Briefing by Luke Clements ~ updated September 2017. For corrections or suggested additions please contact firstname.lastname@example.org
Although sections 181 – 183 of the 2014 Act provide for regulations to be made concerning the provision of ‘advocacy’, the Welsh Government has decided not to implement this statutory duty (in contrast to the position in England). The explanation for this failure is that a Code of Practice is sufficient as ‘advocacy is a golden thread throughout the Act’.
The Part 10 Code of Practice (Advocacy) is detailed and is something that authorities must ‘act in accordance with’. The Code specifies (chapter 10 para 47) that:
Local authorities must arrange for the provision of an independent professional advocate when a person can only overcome the barrier(s) to participate fully in the assessment, care and support planning, review and safeguarding processes with assistance from an appropriate individual, but there is no appropriate individual available;
The Code devotes time to describing the types of advocacy that exist, but fails to explain what forms of advocacy authorities must commission to satisfy their obligations and what it means by an ‘independent advocate’. The Act merely speaks about ‘services which provide assistance (by way of representation or otherwise) to persons for purposes relating to their care and support’ (section 181(2)).
The Part 10 Code para 7 sets out the requirements for local authorities to:
- ensure that access to advocacy services and support is available to enable individuals to engage and participate when local authorities are exercising statutory duties in relation to them; and
- to arrange an independent professional advocate to facilitate the involvement of individuals in certain circumstances.
It appears that some councils focus on the duty in 7(b) and fail to appreciate the breadth of the obligation in 7(a) in relation to other forms of advocacy. The general duty finds emphasis in the Part 10 Code para 31 which states ‘Each form of advocacy has its own benefits and local authorities should recognise and value all these forms.’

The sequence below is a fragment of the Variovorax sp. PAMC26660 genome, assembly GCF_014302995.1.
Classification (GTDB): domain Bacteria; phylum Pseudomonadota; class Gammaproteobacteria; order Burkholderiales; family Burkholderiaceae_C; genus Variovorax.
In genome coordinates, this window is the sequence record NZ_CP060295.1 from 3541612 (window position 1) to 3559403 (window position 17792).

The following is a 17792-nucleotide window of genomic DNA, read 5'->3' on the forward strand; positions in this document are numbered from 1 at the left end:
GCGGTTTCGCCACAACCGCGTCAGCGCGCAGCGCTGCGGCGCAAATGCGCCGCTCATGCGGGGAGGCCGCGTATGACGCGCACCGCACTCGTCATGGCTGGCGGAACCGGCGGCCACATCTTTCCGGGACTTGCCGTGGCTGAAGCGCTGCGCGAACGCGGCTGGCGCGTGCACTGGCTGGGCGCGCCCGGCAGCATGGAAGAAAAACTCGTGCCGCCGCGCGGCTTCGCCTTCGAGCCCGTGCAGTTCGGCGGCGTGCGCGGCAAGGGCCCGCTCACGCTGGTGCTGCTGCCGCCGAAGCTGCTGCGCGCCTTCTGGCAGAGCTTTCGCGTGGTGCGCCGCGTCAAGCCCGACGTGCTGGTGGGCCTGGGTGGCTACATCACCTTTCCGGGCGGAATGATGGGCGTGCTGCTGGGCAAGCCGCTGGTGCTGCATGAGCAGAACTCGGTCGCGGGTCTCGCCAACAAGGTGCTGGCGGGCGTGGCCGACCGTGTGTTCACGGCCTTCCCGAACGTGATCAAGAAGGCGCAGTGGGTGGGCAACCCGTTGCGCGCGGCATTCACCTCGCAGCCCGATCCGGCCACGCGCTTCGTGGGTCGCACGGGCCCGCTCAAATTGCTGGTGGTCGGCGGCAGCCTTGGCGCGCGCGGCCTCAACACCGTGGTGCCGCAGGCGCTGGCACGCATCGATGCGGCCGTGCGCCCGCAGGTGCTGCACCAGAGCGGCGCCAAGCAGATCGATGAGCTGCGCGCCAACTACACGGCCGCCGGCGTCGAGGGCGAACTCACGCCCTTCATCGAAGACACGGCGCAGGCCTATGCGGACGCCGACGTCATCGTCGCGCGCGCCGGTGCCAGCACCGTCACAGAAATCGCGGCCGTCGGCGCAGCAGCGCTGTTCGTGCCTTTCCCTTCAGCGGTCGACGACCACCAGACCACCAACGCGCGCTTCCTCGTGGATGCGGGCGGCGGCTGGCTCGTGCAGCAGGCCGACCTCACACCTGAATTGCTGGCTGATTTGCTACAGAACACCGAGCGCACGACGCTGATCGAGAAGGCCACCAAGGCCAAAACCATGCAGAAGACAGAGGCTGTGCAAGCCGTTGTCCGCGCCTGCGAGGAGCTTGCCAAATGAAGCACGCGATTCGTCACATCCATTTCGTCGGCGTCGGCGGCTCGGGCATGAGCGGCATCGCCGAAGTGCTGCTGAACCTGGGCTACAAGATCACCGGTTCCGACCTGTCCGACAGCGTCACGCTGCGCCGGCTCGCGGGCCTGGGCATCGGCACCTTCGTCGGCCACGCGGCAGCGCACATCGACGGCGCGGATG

Annex 1 in the Part 10 Code of Practice provides further detail concerning the role of the independent professional advocate.
The right to an independent advocate only arises where (among other things) there is not an ‘appropriate individual’ and the Code’s explanation as to the necessary attributes of an ‘appropriate individual’ would appear to give an indication as to what the necessary attributes are of an independent advocate. At chapter 13 para 63 it states:
Appropriate individuals are expected to support, represent and to facilitate the individual’s involvement in securing their well-being outcomes. Whilst often this will be a family member, friend or someone in the wider support network it is likely that some people may not find it that easy to fulfil this role. For instance, a family member who lives at a distance and who only has occasional contact with the person; a spouse who also finds it difficult to understand the local authority processes; a friend who expresses strong opinions of their own prior to finding out those of the individual concerned. It is not sufficient to know the person well. The role of the appropriate individual is to support the individual’s full engagement and participation in determining their well-being outcomes.
Chapter 10 para 50 of the Code identifies those functions ‘where local authorities must consider individuals’ needs for advocacy support’, and these are wide ranging – including the provision of information and preventative services; assessments of need, care planning, meeting needs, direct payments, portability of support, reviews and safeguarding.